Coincidentally, I was going through some folders in my filing cabinet and came across a 9-page essay about “The Day After.” No author’s name is listed. I think it was probably written by my Canadian pen-pal, Chris Scott, because it was next to some other items she had mailed to me.

This essay would have been written in the mid- to late

Cover of Newsweek magazine with the headline "TV's nuclear nightmare."

Newsweek magazine cover from the time.

1980s, fairly soon after the movie aired. Today, we are in a different world. I thought some of you who have a new or renewed interest in “The Day After” would enjoy a perspective untempered by time and a changing world order.

I have uploaded it as a PDF file. You can download it by clicking the following text link:

Essay on “The Day After”

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Why Star Wars Fans Stand in Line

SW-THE-FORCE-AWAKENSStar Wars: The Force Awakens opens on Friday (well, Thursday really, but the official opening date is December 18th), and around the country, fans are already lining up to see the movie. Most of those fans bought their tickets weeks ago, leading some youngsters to question their sanity.

Some will say that you still need to line up, because having a ticket doesn’t guarantee you’ll get a center seat or an aisle seat or that you’ll get to sit with your friends. The first people in line are the first in the theater. That is one valid excuse for lining up, but here’s the real, deep-seated reason.

It’s part of the Star Wars mythos.

star wars sf chronicle 920x1240

San Francisco Chronicle, 1977

You see, boys and girls, back in the dark ages of 1977, you actually had to stand in line to buy a ticket. Some theaters only sold tickets for the next show — meaning if you wanted to see the 8:20 p.m. showing, you had to buy it after the 6:00 p.m. screening started. When the first Star Wars (now known as Episode IV: A New Hope) opened, no one knew just how big a phenomenon it was going to be. There weren’t a lot of multiplexes, and the ones that had multiple screens probably had just two or three. And this was a time when you had to have a physical 35mm print to run through your projector, so there was no programming a blockbuster to show on three or four screens from one digital copy on a hard drive in the projection booth. One print=one showing. Star Wars is just about two hours long, so one print=about nine showings a day, if you ran it around the clock and allowed just 19 minutes to get one audience out, clean up their trash, and hustle the next audience in.

Star Wars Portland Oregon -3ffe39502f9da645

The Oregonian, 1977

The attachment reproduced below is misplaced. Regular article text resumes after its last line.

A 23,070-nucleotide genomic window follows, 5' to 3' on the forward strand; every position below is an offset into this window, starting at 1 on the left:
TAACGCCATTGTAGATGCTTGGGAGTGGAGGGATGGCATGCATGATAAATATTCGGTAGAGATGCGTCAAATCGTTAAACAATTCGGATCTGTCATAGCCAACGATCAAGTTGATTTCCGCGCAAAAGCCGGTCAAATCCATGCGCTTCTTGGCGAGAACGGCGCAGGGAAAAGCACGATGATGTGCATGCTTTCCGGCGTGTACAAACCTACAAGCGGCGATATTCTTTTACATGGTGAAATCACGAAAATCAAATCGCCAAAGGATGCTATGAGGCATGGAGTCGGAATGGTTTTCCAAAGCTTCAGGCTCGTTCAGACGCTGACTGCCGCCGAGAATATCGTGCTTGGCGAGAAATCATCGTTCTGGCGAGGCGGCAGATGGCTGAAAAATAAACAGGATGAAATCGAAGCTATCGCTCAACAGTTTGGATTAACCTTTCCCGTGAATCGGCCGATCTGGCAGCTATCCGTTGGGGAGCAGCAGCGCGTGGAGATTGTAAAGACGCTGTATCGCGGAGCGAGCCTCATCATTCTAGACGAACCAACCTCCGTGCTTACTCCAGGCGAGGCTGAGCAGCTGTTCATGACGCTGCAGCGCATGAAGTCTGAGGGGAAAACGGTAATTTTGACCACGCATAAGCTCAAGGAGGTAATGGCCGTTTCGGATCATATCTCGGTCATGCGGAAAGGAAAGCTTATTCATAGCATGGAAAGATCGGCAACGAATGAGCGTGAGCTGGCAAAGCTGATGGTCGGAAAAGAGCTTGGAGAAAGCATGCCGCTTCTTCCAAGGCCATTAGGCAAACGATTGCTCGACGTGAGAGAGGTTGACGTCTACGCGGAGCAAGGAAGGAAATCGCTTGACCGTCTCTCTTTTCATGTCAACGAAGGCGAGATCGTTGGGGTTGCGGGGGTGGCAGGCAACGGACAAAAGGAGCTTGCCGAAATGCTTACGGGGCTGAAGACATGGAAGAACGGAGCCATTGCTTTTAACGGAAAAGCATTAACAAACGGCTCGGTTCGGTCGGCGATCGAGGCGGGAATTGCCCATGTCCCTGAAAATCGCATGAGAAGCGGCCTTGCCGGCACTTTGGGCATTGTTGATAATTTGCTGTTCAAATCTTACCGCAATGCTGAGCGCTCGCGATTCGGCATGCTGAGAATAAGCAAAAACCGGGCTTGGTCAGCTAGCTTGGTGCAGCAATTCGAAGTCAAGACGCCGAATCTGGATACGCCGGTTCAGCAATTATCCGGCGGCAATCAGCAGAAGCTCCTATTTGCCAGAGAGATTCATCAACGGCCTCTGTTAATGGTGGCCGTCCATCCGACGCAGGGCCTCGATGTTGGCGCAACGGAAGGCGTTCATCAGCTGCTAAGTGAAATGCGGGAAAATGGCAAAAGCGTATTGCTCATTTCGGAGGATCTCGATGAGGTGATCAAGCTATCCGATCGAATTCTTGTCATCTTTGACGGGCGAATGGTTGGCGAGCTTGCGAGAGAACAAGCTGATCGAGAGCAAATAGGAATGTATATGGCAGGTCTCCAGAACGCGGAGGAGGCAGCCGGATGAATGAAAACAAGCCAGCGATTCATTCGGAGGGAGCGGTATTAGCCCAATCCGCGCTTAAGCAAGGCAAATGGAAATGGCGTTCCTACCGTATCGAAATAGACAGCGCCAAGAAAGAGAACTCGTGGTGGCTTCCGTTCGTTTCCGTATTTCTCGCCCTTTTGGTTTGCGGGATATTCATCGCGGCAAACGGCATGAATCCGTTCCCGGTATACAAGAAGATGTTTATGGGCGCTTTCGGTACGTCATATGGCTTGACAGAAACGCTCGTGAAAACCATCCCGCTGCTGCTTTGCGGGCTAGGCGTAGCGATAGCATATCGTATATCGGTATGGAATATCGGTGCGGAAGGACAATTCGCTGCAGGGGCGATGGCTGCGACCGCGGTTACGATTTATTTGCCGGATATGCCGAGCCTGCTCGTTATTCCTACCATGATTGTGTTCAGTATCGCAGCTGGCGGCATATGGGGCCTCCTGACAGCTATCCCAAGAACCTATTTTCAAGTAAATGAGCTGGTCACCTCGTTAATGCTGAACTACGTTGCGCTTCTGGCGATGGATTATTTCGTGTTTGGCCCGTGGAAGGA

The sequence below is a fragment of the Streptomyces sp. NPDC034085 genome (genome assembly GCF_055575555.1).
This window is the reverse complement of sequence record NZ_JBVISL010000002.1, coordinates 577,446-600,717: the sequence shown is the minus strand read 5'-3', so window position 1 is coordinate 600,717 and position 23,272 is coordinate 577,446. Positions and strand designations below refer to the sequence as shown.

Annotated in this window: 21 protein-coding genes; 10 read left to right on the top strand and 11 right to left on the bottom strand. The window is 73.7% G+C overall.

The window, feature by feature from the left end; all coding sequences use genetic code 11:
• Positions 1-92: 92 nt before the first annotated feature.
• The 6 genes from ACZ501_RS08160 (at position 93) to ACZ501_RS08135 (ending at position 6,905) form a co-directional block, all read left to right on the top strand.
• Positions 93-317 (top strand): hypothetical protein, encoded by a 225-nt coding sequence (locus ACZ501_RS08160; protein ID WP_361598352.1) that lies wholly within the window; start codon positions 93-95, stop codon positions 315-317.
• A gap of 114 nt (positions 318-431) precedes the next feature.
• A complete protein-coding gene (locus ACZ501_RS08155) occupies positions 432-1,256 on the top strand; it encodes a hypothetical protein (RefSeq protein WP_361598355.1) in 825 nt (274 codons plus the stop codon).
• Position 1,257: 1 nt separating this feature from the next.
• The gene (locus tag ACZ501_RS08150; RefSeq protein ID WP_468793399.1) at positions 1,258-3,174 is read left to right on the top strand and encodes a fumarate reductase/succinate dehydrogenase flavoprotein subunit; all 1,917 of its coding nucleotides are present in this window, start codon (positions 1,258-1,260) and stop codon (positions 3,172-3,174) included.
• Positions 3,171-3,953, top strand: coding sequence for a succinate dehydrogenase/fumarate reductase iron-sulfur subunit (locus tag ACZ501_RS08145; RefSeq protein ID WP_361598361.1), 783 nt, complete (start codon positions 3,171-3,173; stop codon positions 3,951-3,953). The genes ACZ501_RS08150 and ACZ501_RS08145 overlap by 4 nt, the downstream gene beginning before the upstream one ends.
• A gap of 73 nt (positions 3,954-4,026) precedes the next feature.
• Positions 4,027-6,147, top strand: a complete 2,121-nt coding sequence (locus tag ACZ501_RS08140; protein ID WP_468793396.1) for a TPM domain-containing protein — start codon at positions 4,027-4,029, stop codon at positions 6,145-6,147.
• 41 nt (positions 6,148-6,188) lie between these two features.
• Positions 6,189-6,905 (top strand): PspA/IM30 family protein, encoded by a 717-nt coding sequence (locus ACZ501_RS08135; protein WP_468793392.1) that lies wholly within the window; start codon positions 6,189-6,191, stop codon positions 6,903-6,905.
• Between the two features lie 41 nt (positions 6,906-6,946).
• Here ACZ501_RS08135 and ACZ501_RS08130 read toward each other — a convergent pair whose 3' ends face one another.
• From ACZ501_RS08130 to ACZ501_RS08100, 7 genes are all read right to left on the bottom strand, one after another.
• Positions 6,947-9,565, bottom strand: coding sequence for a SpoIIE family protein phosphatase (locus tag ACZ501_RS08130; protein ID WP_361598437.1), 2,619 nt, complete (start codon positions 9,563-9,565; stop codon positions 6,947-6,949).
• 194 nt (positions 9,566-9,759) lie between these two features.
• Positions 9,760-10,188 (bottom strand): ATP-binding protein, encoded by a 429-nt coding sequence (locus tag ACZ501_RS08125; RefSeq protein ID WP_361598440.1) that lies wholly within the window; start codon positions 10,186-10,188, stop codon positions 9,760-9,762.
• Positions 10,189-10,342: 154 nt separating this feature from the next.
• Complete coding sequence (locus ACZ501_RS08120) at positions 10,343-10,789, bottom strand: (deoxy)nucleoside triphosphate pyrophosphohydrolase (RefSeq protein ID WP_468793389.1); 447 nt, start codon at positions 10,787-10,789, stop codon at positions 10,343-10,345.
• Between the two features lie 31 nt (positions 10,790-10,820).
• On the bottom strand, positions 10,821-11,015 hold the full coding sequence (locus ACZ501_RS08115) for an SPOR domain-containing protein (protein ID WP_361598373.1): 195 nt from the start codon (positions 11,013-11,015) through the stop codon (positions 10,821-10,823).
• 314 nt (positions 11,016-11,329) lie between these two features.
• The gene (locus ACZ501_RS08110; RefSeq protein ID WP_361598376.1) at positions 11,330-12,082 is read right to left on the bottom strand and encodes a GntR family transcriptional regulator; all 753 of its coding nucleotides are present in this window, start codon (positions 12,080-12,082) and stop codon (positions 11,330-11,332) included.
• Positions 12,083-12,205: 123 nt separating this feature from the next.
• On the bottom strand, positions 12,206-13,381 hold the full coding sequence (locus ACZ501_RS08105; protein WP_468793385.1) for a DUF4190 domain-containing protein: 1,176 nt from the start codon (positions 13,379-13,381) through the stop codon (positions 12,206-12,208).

Just about everyone wanted to see Star Wars and a lot of people saw it two or three or a hundred times. So you begin to understand why film goers back then found themselves standing in line.

Even when we got to 1980 and The Empire Strikes Back and Return of the Jedi in 1983, you still had issues of maybe one theatre in your average-sized town had the right to show the movie, and they only had it on one or two screens. If you wanted to see the movie, you got in line, and if you wanted to see the first screening, you got in line really early.

Auriette with an unidentified Darth Maul, waiting in line for "The Phantom Menace"

Auriette with an unidentified Darth Maul, waiting in line for “The Phantom Menace”

I didn’t see the first movie until August of 1978 (thank you, Uncle Howitt), and even though the movie had been out for a year, people still stood in line for at least a little while to buy tickets. I don’t remember a long wait for The Empire Strikes Back; I went with a group of nerds who were taking PE in summer school so we didn’t have to deal with it during the school year. I do remember the movie opened in Pensacola a week or two late, while the theater got upgraded for 70mm. By Return of the Jedi, I made up my mind, I was seeing the first showing, and I got to the theater around three or four o’clock in the morning; I was the third person in line, and I made two really good friends that day.

By the time the prequels rolled around, the lines for the first screenings (at midnight on opening day) were like a party. A lot of people come in costume, bring their toys, and just hang out. We all have a shared love of that galaxy far, far away; we’re all excited; and it’s a lot of fun; but I don’t think that’s the primary reason we’re there.

Auriette in Naboo Pilot costume

Yours truly waiting in line for “Revenge of the Sith”

The primary reason, I think, that people wait in line for Star Wars is because it’s tradition. It’s what we had to do for so many years, that we still feel in our hearts that it’s what we should do when we’re seeing a Star Wars movie.

What am I doing this year? I don’t have a costume, and I’m a little confused by the fact the movie is actually opening a day before opening day. Plus, I’m put off by Disney deciding to open it in December instead of the traditional Memorial Day Weekend. So, I got my tickets for Friday afternoon, and I’ll head to the theatre as soon as I get off work. I bought my ticket a few days after they went on sale, and I don’t know what kind of line there’ll be, or if I’ll be able to walk right in and find a seat. Part of me will miss the line experience, and if I love this movie as much as I do A New Hope, then I’ll re-think my options for Episode 8.